Table 3 Correlations of percent changes in K-MMSE between baseline and follow-up and related factors.

Multivariable linear regression models for percent changes in K-MMSE and the hyperinsulinemia variables

After adjusting model 1 for age, sex, baseline K-MMSE score, education duration, and baseline GDS-K score, we observed that an increase in HOMA-IR was correlated with a reduction in K-MMSE between baseline and follow-up (B = −0.139, p = 0.003). After adjusting for the variables in model 2 (model 1 plus smoking status, distort of diabetes, history of hypertension, and BMI), we observed that the negative correlation between change of HOMA-IR and K-MMSE remained significant (standardized beta [B] = −0.137, p = 0.004). After adjusting for the variables in model 3 (model 2 plus apolipoprotein E ε4 genotype status), the correlation between change of HOMA-IR and K-MMSE remained significant (B = −0.138, p = 0.004). Percent changes in K-MMSE values were not correlated with ∆BMI, ∆GDS-K scores, and ∆HbA1c before and after adjusting covariates before and after adjusting covariates (Table 4).

Table 4 Multivariable linear regression models of percent changes in K-MMSE between baseline and follow-up and their correlations with metabolic factors.

Discussion

This community-based prospective cohort study of older individuals with normal cognitive function revealed that cognitive decline was associated with a 6-year increase in insulin resistance, after adjusting for age, sex, baseline K-MMSE, education duration, baseline GDS-K, smoking status, history of diabetes, history of hypertension, BMI, and apolipoprotein E ε4 genotype status. Among the various metabolic factors, cognitive dysfunction was associated with changes in insulin resistance, but not with existing or changing hyperglycemia or obesity. Furthermore, greater cognitive declines were observed for participants with greater increases in insulin resistance.

Most previous studies investigating the association of insulin resistance with cognitive dysfunction have used a cross-sectional design, and few longitudinal studies have been performed7,8,9,10. During a 6-year follow-up, baseline hyperinsulinemia among middle-aged adults (45–64 years old at baseline) in the Atherosclerosis Risk in Communities cohort was associated with greater cognitive decline7. In addition, a recent 11-year Finnish nation-wide population-based survey revealed that higher baseline HOMA-IR and fasting insulin values independently predicted a greater decline in verbal fluency8. Furthermore, our findings are consistent with previous findings that insulin resistance is related to cognitive decline7,10,25,26,27,28. Moreover, we evaluated the relationship between changes in insulin resistance and cognitive decline, and the results suggest that controlling insulin resistance could help prevent cognitive decline in the older population.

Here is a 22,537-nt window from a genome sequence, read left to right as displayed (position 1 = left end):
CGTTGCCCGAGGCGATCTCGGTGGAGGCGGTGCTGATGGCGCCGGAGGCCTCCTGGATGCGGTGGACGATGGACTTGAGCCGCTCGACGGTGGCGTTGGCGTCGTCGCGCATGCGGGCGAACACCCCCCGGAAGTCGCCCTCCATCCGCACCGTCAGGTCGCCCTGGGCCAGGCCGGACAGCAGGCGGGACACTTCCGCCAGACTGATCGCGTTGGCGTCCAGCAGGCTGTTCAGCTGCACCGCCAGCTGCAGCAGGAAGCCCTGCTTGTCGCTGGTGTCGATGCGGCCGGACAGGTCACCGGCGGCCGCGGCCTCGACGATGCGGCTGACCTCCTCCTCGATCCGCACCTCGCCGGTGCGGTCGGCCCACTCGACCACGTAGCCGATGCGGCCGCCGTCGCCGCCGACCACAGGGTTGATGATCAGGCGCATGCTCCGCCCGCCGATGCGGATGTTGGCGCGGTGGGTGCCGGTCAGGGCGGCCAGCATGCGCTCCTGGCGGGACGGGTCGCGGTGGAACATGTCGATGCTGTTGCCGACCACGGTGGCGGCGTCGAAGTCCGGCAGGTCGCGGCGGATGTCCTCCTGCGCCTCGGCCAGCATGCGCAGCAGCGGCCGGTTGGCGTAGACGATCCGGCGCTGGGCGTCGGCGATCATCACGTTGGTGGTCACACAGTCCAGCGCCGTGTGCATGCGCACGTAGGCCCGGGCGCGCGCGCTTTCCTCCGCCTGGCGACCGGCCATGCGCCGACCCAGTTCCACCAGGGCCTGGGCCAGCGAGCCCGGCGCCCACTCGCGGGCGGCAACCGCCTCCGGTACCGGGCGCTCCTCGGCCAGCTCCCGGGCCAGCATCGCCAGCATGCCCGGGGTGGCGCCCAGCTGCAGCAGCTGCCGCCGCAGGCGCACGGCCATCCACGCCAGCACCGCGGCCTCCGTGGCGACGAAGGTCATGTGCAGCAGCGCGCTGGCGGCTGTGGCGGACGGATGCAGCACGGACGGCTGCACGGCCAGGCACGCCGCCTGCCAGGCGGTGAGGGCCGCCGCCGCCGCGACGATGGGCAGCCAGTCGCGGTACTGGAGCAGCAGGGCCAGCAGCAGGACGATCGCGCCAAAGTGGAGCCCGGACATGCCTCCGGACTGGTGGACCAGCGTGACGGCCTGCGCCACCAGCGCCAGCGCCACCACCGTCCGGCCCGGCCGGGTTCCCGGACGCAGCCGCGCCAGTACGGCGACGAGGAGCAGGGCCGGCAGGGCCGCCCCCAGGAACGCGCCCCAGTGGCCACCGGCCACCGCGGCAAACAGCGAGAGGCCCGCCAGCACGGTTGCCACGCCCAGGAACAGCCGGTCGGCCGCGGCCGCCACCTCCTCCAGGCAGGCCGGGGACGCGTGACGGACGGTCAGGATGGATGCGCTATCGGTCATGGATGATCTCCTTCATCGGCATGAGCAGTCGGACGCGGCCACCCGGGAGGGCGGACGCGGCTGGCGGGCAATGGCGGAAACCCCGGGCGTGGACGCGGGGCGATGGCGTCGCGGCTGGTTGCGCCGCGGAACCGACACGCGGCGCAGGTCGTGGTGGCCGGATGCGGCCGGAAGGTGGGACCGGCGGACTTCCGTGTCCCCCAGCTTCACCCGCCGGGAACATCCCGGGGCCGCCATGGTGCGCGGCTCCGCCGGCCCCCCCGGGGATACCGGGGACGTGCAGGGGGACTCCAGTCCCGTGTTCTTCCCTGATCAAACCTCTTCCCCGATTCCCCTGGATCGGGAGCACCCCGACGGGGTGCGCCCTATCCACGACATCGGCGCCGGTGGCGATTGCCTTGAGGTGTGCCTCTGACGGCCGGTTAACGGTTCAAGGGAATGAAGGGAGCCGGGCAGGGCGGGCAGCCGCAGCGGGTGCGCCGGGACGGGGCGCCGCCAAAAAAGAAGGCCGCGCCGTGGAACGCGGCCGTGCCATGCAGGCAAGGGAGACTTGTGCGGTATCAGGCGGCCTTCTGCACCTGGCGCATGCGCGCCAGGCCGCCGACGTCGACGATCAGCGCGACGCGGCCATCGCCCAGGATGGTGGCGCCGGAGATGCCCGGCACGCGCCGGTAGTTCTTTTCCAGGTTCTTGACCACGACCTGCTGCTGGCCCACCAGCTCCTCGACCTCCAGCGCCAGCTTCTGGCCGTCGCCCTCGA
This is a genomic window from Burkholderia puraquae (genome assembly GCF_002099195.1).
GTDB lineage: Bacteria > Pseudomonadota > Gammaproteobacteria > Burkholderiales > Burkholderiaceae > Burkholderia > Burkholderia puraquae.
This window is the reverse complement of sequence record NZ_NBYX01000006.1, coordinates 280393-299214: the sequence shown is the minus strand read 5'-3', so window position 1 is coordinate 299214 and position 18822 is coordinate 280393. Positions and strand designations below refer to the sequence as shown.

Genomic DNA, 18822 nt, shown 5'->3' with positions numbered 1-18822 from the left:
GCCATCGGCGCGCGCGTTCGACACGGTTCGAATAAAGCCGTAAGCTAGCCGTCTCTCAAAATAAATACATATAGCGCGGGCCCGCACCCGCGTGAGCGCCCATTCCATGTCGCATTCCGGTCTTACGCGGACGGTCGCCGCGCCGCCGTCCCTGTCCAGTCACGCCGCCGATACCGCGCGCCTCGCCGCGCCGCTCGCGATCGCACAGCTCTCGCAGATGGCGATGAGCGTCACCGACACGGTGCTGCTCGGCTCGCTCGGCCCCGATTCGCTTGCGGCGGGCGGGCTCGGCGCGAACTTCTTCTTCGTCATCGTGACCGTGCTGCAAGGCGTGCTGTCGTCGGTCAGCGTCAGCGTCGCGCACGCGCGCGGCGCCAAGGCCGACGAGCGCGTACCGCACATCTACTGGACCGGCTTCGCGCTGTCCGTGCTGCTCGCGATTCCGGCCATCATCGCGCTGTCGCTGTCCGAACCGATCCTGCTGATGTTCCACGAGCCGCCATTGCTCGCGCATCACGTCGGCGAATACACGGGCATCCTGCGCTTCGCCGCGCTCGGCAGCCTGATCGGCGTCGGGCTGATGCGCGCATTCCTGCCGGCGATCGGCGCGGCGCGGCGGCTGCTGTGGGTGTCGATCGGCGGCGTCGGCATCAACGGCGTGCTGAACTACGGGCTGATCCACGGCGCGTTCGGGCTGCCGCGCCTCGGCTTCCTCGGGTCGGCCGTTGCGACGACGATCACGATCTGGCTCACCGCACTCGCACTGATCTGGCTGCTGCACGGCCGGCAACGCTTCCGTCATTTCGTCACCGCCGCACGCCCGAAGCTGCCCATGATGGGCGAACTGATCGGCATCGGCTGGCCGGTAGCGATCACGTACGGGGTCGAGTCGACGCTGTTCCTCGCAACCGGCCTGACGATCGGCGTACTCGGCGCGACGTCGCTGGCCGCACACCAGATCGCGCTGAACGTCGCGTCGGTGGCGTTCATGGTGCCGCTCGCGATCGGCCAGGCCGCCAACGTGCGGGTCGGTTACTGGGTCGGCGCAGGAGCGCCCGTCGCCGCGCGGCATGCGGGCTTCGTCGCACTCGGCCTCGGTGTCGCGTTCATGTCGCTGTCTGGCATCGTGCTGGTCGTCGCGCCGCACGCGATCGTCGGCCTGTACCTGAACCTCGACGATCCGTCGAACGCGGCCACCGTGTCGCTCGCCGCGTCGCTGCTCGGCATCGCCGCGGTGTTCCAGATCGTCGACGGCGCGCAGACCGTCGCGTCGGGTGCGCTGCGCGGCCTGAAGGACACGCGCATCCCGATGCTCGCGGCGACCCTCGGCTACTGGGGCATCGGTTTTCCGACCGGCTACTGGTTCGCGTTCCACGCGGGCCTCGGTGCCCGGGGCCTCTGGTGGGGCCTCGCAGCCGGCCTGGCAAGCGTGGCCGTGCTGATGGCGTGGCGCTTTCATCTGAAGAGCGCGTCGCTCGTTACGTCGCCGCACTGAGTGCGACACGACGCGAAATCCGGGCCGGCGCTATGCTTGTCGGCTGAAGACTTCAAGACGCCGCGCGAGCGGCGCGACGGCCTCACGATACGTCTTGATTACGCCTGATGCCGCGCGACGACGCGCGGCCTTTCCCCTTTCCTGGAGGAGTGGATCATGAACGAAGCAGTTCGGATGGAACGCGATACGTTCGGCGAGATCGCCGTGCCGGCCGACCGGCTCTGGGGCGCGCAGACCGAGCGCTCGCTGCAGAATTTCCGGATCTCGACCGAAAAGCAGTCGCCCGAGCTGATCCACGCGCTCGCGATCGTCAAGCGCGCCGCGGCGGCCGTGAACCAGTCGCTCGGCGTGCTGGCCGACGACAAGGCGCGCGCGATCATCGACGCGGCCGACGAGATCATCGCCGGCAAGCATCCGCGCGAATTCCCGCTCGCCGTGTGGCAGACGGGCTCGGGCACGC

Insulin receptors are widely distributed throughout the brain, which suggests that the brain is a major insulin target29. Furthermore, insulin resistance is observed in the neuronal cells of patients with Alzheimer’s disease (AD), which suggests that insulin resistance may cause neuronal cell dysfunction and lead to cognitive dysfunction and dementia30,31. Interestingly, mice receiving a high-fat diet exhibited impaired binding to brain insulin receptors32, which agrees with the findings from the brains of patients with early-stage AD. Therefore, neurons in the brain might be damaged by insulin receptor dysfunction. Moreover, peripheral insulin resistance could induce neuronal damage though amyloid beta and cytokines, as peripheral hyperinsulinemia can increase amyloid beta concentrations33 and plasma and cerebrospinal fluid concentrations of interleukin-6 and tumor necrosis factor alpha34. The increased concentrations of amyloid beta and inflammatory cytokines could induce neuronal loss, amyloid beta plaques, and neurofibrillary tangles35.

The present study did not detect any significant relationship between the baseline HOMA-IR and K-MMSE values. Although many previous studies have identified a positive association between insulin resistance and cognitive dysfunction7,25,27,28, other studies did not detect any significant association36,37. These discrepancies may be related to differences in the study populations and cognitive function assessment methods. For example, studies with positive results generally evaluated individuals who did not have baseline cognitive dysfunction28, were relatively young7 or were women38,39. In addition, insulin resistance may mainly affect executive dysfunction, which is best evaluated using the Trail Making Test39,40 and/or verbal fluency38,41, rather than tools that consider all brain function domains. However, the present study did not detect any significant correlation between cognitive function and insulin resistance when we only analyzed women. Therefore, it appears that methodology differences are more important, rather than sex-based differences.